The funds for these watershed projects come partly from the government (through the National Bank for Rural Development—NABARD) and partly from donors like Sir Dorabji Tata Trust. Such initiatives need to increase, no doubt, but in addition basic changes in the overall thrust of the government policies need to be made. The government policies need to reflect the understanding that it is not ‘business as usual’, that we’ve to confront increasingly difficult conditions which are probably irreversible and which are probably harming people’s life and livelihoods in worse ways than ever before. This seriousness should equally be reflected at the implementation level.

In the recent past even when the government’s priorities have been right and more funds have become available for small tanks and for a ‘100 million trees’ massive afforestation project, these proper priorities and good intentions have been marred by poor implementation—careless chase of steep targets as well as that old enemy, corruption. Unless the government policies and governance practices change adequately to cope with the fast deteriorating environmental and livelihood conditions, it will not be possible to check the extreme and worsening distress of the people of this region.

[Note : This report was written under the CSE Media Fellowship on Climate Change.]

Confronting Ecological Ruin and Oppression:

A Profile of Madulihai Village

Madulihai village is located in Majhgaon block of Satna district (Madhya Pradesh). This block, bordering Chitrakut district (Uttar Pradesh), is generally considered a part of the Bundelkhand region. Madulihai village is very close to Chitrakut district. This is one of those villages from where child deaths related to malnutrition were reported and much discussed in Madhya Pradesh.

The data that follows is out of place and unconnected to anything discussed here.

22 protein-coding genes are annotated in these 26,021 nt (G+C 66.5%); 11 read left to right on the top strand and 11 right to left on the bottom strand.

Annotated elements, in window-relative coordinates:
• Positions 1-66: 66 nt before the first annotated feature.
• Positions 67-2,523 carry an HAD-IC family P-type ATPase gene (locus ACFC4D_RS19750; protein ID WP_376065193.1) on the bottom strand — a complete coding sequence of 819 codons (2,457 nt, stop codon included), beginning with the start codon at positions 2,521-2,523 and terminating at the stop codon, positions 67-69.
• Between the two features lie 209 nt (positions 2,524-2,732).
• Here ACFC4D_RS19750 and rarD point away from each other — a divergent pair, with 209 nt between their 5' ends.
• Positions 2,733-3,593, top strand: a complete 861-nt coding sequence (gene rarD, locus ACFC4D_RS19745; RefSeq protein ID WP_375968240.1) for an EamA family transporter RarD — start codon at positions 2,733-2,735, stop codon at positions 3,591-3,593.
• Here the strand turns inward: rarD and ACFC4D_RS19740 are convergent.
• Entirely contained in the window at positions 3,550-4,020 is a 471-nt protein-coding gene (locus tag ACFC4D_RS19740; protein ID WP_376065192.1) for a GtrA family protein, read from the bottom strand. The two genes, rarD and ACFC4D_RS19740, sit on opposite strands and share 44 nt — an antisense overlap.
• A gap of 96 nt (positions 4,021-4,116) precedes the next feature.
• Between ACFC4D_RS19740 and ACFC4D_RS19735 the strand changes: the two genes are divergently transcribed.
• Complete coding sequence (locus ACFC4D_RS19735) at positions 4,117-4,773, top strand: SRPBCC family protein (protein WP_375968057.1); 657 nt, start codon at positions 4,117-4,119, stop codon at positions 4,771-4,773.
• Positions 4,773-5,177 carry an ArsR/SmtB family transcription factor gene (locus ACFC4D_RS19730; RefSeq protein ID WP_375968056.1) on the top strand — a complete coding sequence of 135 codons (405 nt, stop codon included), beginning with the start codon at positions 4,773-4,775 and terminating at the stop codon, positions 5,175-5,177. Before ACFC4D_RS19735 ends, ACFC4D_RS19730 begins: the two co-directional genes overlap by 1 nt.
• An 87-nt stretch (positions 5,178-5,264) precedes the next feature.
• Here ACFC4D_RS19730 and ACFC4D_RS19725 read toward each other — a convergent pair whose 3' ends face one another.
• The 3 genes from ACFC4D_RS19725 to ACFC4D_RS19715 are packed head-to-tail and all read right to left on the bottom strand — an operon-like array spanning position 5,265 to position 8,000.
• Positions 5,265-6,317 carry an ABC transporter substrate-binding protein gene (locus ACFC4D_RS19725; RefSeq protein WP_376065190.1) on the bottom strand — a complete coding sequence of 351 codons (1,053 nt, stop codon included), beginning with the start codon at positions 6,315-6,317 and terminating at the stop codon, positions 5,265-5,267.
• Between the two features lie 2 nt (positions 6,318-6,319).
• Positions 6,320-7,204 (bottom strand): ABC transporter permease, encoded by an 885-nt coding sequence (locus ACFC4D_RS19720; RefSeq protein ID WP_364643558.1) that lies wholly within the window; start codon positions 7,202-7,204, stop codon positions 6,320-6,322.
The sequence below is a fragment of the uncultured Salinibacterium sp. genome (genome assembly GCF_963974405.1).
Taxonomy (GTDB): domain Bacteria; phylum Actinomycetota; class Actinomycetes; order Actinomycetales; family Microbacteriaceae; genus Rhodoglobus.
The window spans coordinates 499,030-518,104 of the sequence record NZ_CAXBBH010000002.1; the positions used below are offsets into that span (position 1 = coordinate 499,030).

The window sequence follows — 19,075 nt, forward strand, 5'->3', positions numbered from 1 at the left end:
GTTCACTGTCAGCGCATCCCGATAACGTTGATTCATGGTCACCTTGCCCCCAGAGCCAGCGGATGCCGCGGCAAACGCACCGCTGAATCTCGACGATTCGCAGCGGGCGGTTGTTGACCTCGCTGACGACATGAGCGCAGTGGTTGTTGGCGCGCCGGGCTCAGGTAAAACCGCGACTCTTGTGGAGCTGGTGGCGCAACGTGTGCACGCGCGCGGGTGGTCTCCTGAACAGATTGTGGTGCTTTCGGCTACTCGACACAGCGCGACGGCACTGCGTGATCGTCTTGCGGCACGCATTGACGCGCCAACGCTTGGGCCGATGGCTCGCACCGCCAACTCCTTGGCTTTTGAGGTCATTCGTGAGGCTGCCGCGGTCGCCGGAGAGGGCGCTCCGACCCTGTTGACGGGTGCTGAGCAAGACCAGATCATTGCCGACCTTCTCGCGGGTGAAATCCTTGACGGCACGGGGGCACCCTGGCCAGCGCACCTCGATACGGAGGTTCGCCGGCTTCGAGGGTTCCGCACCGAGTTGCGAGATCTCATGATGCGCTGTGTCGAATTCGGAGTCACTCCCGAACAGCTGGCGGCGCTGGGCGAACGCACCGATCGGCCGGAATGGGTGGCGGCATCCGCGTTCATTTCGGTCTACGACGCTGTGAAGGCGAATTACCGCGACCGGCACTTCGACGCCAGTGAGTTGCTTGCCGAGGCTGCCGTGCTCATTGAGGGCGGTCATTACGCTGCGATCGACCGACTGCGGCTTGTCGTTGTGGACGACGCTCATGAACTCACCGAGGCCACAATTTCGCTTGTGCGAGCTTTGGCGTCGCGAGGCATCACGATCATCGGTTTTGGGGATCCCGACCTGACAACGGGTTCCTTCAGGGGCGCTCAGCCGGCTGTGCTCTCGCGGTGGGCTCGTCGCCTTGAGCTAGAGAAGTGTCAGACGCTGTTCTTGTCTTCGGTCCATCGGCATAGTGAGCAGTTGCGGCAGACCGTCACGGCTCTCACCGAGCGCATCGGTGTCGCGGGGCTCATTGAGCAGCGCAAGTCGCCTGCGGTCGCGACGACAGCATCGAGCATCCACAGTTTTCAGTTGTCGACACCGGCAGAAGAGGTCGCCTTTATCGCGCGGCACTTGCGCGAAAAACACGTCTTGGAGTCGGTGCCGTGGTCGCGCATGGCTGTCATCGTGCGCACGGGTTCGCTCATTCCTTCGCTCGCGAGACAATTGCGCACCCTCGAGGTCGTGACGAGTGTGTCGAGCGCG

In this village (a part of Singhpur Panchayat), on the one hand, we see rapid deterioration in forest and farming related livelihoods due to increasingly erratic and hostile weather. On the other hand, we also see how oppressive conditions have resulted in the alienation of the land of tribals.

Mavasi tribals like Dadu Lal, Premiya bai and Devkali related a sad story of declining and erratic rainfall due to which their rain-fed agriculture (on whatever meagre land they have) has collapsed. Due to low land-base, they had been depending more on collection of minor forest produce which provide a good source of nutrition and also some cash earnings. However, compared to the situation a decade back, the availability of mahuwa has declined by 90 per cent, the availability of anvla has declined by 95 per cent. Collection of tendu leaf is down to about 50 percent of what was possible earlier. Earlier roots and tubers like Angitha, Birain, Kaanda, Khaniwa, Bhasura and Chaunga used to provide protection from hunger as these use to be available in plenty for all people, but now these are simply not available.

We just lit a fire, roasted these roots and tubers and ate them with one maathaa (chaach) and then slept peacefully with no worry.

But now this free food from forest is just not available.

But not all decline can be attributed to ecological ruin. Tribals here recall how their forefathers used to own land, but this was snatched from them under one pretext or the other by resourceful, influential persons. Keshali recalled how her father-in-law used to own land, but when he died an influential person occupied this land. Her mother-in-law Sonia was denied wages for a long time. Such examples reveal how oppression of tribals has played an equal role in their impoverishment which ultimately led to malnutrition related deaths of children. Social activists reported at least six such deaths from this village last year.

The much publicised Rural Employment Guarantee Scheme has performed poorly here. These people don’t even have job cards, and even if they got some work they didn’t receive a major part of the wages due to them. But the potential remains that such schemes are used to increase water and moisture conservation as well as green cover, and this combined with restoration of their land, can check the steep decline in the livelihoods and nutrition of these people.